The Detroit Tigers could hardly have done more to address the lopsided nature of the farm system last year. The rebuild has been predicated on starting pitching from the get-go, and that hasn’t changed; this is still a pitching-heavy farm system. Entering the 2019 season, though, their offensive corps looked far more questionable than it does now. True, some players underperformed, but as a whole, it’s much easier to have confidence in this group of prospects than a year ago.
Though the Tigers added some secondary pieces through the international market and via trade, the real boost came via the amateur draft. The emphasis in 2019 was clear: polished college hitting. Low-risk college hitters are hard to come by, but the Tigers were aggressive in targeting ones with strong statistical backgrounds and were unafraid to scoop up players falling due to various concerns about their overall ability.
Leading that group was second rounder Nick Quintana. With the most well-rounded skill set and best pedigree of the collegiate position players they selected, Quintana seemed a good bet to demolish his competition in the lower minors and follow the fast track to the major leagues. Instead, he fell flat in his first of pro ball and earned the skepticism of many fans. Still, the talents that made him a second round pick remain intact, and he will be looking start fresh in 2020.
Quintana has been on the radar since his days as a Nevada high schooler, although scouts were somewhat uneasy about his future in the field. He fell to the 11th round* when the Boston Red Sox attempted to snag him with an over-slot bonus. Instead, he decided to honor his commitment to Arizona. He hit his stride immediately as a freshman, and ended his three-year career hitting .317/.424/.565 as a Wildcat.
The Tigers drafted him with the 47th pick in the 2019 draft, somewhat ahead of where he was ranked by national outlets, but he signed for the full recommended slot bonus of $1,580,200. Detroit sent him to the Midwest League to begin his pro career, but things went badly; in a 41-game stretch, he was 64 percent below average at the dish (according to wRC+). A demotion to Low-A Connecticut yielded much better results in a smaller sample.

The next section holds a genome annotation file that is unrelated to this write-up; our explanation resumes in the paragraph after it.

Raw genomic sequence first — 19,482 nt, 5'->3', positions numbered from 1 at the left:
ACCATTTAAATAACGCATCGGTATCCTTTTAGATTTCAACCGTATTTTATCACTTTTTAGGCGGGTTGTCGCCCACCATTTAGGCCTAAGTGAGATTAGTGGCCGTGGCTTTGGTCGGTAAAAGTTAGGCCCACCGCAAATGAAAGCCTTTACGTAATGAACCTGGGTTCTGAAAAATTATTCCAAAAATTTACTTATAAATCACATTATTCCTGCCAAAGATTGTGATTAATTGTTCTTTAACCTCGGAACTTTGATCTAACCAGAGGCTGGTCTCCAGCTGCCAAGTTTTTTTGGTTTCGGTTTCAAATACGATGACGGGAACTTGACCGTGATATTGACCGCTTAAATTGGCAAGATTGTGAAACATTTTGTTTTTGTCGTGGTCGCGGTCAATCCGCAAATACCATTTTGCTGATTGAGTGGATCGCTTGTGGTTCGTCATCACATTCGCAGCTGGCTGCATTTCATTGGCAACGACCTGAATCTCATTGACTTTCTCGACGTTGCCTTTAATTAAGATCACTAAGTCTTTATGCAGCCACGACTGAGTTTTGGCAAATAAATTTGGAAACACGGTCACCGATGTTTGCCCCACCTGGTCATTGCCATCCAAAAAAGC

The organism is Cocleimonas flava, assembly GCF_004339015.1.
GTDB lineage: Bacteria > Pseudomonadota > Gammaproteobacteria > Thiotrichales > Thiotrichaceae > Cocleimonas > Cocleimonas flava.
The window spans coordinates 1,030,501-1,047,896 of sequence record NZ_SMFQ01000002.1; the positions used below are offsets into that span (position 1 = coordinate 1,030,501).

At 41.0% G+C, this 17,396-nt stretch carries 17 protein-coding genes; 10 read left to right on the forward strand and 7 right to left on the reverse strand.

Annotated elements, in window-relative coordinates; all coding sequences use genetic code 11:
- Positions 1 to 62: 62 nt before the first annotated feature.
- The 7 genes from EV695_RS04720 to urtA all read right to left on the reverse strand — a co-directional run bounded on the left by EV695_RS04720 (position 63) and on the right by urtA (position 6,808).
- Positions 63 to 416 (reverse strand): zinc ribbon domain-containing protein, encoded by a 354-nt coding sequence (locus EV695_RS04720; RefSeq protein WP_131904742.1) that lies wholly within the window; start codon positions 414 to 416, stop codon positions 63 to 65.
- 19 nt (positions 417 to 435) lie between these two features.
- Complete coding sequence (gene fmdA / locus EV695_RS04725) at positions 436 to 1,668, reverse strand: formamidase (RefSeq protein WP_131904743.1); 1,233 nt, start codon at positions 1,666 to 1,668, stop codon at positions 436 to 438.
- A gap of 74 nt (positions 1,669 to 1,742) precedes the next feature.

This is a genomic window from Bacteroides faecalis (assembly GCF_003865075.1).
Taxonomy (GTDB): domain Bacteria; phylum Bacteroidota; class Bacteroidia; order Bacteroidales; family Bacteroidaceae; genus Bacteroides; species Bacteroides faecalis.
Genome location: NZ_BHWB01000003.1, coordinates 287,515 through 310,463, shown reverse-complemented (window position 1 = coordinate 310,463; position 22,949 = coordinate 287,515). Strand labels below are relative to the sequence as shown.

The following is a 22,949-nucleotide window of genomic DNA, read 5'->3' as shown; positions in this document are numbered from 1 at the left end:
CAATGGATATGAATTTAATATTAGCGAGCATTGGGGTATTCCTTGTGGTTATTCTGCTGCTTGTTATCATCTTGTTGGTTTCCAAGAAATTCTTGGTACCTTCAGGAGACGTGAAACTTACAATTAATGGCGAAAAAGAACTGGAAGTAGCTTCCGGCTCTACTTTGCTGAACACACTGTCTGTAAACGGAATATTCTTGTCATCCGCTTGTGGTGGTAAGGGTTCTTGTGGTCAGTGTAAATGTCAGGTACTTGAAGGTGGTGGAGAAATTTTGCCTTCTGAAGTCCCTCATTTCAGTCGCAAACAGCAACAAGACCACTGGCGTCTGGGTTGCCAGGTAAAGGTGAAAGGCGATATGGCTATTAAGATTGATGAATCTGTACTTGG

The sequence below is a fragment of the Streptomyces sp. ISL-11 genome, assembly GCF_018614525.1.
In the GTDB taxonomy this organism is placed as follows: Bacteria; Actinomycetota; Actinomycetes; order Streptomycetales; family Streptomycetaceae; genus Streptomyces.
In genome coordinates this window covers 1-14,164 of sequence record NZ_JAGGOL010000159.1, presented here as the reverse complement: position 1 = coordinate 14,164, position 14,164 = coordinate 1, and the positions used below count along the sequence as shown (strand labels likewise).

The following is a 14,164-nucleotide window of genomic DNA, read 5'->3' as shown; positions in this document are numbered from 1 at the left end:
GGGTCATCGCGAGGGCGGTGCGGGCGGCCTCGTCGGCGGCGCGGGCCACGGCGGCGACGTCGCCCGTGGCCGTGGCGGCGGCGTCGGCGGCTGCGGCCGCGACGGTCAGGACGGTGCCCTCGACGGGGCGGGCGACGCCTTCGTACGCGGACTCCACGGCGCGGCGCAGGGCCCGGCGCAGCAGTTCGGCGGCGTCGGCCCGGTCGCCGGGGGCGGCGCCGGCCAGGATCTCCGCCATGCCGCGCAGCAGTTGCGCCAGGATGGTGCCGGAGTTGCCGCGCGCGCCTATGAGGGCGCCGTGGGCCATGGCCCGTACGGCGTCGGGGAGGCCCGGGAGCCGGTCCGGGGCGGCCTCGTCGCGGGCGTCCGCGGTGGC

Because the sample size in question isn’t very large, there’s no reason to question the validity of his draft position or skill as a player quite yet. A post-draft sample simply isn’t enough to move the needle much for any player. Just sweeping our only professional sample under the rug isn’t really an option either when it’s this rocky, so let’s address both pre-draft and post-draft impressions.
*It’s common practice for teams to select a much more talented player in the 11th round than the preceding few rounds. The way current signing bonus rules are written, teams are not penalized for failing to sign a player taken after the 10th round.
The 22-year-old carries his weight on both sides of the ball, both literally and figuratively. His strongest tool on offense is his above-average to plus raw power. That raw pop comes from a combination of bat speed and muscle. An American League scout once told me he looks for “angry swings,” and Quintana’s fits that description to a tee — his intent to do damage is obvious. Even in the depths of his Midwest league slump, his bat speed was an obvious strength. Of course, it came in spurts and nothing was clicking for him for long periods of time, but when it showed up, it was downright explosive.